Wednesday, February 11, 2015

School Choice Index from Brookings

The Brown Center on Education Policy at Brookings has published
The 2014 Education Choice and Competition Index

Here is their list of school districts that are "leaders in choice"

The report says in part:

"The Recovery School District in New Orleans scores well on nearly all of the components of the ECCI. In particular, there is high availability of choice, with nearly 80% of schools being charters, a supply of affordable private schools, vouchers for private school attendance available from the state, and virtual education provided through Supplemental Course Academy/Course Choice. The school assignment process maximizes the match between parental preference and school assignment through an ideal computer matching algorithm. There is no default school assignment (everyone must choose), a common application for traditional public schools and charters, and information on school performance that includes test results for children attending private schools. Information on school performance is clearly presented with support for parents in understanding and navigating the choice process. Transportation expenses to schools of choice are covered through free public transportation tokens or yellow bus service.

"New York City (NYC) also repeats its position in second place overall and in first place among the 100 largest school districts.2 NYC scores particularly well with respect to its choice process, policies for closing unpopular schools, and information provision to parents and students.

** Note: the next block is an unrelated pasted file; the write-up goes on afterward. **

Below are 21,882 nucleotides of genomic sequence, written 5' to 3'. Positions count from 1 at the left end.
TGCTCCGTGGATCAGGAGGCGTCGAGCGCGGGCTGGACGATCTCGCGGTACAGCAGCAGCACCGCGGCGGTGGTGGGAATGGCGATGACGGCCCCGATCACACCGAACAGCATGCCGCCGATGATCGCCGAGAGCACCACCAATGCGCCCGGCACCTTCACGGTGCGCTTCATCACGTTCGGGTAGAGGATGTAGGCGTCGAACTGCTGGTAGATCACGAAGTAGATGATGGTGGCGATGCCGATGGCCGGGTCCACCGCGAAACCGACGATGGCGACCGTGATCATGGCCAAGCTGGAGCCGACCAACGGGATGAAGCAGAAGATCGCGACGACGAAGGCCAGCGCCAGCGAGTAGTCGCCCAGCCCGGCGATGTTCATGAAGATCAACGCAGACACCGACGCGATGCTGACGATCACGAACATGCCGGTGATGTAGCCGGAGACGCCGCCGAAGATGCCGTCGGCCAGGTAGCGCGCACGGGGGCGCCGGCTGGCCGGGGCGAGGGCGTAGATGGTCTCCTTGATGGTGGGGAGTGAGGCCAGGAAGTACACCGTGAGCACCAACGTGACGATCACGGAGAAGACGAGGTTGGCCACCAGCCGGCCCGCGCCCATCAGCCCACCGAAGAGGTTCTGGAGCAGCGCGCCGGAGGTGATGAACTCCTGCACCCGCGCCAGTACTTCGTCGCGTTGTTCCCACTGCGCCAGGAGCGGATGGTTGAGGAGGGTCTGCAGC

"New Orleans, NYC, Denver, and new to our list of top performers this year, Newark, standout in their use of a centralized computer-based algorithm to assign public high school students to schools in such a way as to maximize the match between student preferences and school assignment, conditional on any admission requirements exercised by the school. Students apply once and receive one offer, assuming they can match with one of the schools they have listed among their choices. New Orleans, Denver, and Newark include charter schools in their single application process, whereas NYC does not."

Although the report doesn't mention The Institute for Innovation in Public School Choice (IIPSC), this is quite a complement to IIPSC, since, of those top-10 cities, New Orleans, Newark, Washington DC, and Denver are among the cities in which IIPSC has helped design Uniform Enrollment school choice systems. And New York and Boston are the school districts which initiated the market design contribution to school choice, and in which the IIPSC principals got our start, before IIPSC was formed.

1 comment:

ZHD said...

This is interesting and could provide an initial data point into further inquiry. That New Orleans district also has the worst performing schools in the state. So it is not clear that the given metric of "choice" leads to better educational outcomes.